US flag raised at US embassy in Kyiv as diplomatic mission reopens

After three months, the U.S. Embassy in Ukraine officially reopened in Kyiv on May 18 with an official flag-raising ceremony.

“Now that day has come. Today we officially resume operations at the U.S. Embassy in Kyiv,” said U.S. Secretary of State Antony. blinken said in a report.

He continued: “The people of Ukraine, with our security assistance, defended their homeland from the unreasonable invasion of Russia and as a result, the stars and stripes once again fly over the embassy. . We proudly support and continue to support the government and people of Ukraine as they defend their country against the Kremlin’s brutal war of aggression.

The U.S. Embassy in Kyiv, Ukraine, seen on May 18. (Courtesy of the US State Department)

A few days before Russia’s renewed invasion of Ukraine on February 24, the United States Embassy closed and moved to Lviv, and later to Poland.

“We are determined to meet the challenges ahead. The war is raging. Russian forces inflict death and destruction on Ukrainian soil every day,” Blinken said. “Millions of Ukrainians are displaced from their homes and mourn the loss of loved ones.”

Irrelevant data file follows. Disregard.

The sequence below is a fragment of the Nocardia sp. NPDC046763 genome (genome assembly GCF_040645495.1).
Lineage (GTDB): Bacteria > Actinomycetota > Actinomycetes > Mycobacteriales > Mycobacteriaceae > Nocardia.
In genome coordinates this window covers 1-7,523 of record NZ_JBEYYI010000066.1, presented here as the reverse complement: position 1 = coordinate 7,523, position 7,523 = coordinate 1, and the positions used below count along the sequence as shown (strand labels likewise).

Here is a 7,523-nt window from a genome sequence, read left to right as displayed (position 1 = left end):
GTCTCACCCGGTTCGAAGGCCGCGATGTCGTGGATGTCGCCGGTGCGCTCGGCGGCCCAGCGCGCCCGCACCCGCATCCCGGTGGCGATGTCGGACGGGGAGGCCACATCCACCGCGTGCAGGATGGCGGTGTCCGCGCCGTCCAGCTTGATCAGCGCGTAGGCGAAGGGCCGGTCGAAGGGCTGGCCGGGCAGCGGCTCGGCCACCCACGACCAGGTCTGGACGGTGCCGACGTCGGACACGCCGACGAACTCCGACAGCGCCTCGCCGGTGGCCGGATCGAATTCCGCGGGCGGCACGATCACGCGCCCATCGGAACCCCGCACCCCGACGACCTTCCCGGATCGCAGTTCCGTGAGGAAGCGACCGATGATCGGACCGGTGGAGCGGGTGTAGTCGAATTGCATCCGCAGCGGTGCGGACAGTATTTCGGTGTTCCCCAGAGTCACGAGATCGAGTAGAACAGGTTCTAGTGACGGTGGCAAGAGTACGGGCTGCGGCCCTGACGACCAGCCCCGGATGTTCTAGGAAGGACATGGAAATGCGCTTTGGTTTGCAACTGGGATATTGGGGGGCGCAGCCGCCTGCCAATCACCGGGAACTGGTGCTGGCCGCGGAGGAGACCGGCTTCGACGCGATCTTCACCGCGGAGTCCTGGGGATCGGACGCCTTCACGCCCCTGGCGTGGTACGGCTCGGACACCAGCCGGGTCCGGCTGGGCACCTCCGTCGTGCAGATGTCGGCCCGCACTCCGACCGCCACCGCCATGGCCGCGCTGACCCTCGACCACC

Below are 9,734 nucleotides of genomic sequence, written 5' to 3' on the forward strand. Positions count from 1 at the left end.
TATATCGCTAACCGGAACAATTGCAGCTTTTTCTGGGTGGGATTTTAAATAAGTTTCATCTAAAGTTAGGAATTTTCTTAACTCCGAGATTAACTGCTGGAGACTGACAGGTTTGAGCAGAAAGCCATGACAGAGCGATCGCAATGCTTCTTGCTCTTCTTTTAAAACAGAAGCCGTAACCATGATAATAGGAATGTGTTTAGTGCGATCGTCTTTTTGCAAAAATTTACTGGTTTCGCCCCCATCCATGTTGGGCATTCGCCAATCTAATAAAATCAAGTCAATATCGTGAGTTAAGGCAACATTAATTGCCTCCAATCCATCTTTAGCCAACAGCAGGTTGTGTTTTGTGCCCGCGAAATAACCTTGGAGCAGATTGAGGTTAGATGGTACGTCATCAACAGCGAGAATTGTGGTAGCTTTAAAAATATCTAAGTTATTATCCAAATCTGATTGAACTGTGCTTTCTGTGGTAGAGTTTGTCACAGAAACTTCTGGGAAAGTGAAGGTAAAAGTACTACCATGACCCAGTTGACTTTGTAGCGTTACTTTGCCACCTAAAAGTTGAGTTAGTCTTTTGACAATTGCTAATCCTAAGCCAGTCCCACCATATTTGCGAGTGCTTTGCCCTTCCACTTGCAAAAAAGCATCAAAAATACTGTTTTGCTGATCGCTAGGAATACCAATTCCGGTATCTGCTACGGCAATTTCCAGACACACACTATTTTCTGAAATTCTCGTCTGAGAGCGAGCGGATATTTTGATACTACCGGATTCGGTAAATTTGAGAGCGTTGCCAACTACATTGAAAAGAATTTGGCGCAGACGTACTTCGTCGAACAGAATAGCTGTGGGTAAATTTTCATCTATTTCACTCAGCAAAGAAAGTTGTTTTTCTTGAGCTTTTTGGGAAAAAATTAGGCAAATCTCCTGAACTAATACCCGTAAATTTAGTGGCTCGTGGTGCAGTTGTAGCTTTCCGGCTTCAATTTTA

The reopening of the American embassy is the last since Ukraine won the battle for kyiv in the first days of April. On May 8, Canada reopened its diplomatic mission in the Ukrainian capital after the European Union also opened its doors.

Washington has provided the most financial and military aid to Ukraine since February 24 than any other country or political and economic bloc such as the EU.

A $40 billion aid bill is pending in the US Senate after passing the House of Representatives. Washington has already provided more than $3.6 billion to Ukraine in various forms of assistance since the full-scale invasion. US President Joe Biden also signed a lend-lease law for Ukraine to simplify procedures for delivering aid to the war-torn country.

European Commission President Ursula von der Leyen proposed on May 9 to grant Ukraine an additional €9 billion in macro-financing this year.

“We propose to complement the significant short-term relief provided so far, with new exceptional macro-financial assistance to Ukraine of up to €9 billion in 2022,” she says in a report. “But we also need to think about the aftermath for the broader reconstruction effort. The EU has a responsibility and a strategic interest in leading this reconstruction effort.”

The World Bank and International Monetary Fund say Ukraine needs about $5-7 billion a month to cover a budget shortfall as the Russian invasion drags on into its third month and inflicts more damage infrastructure and the economy in general.

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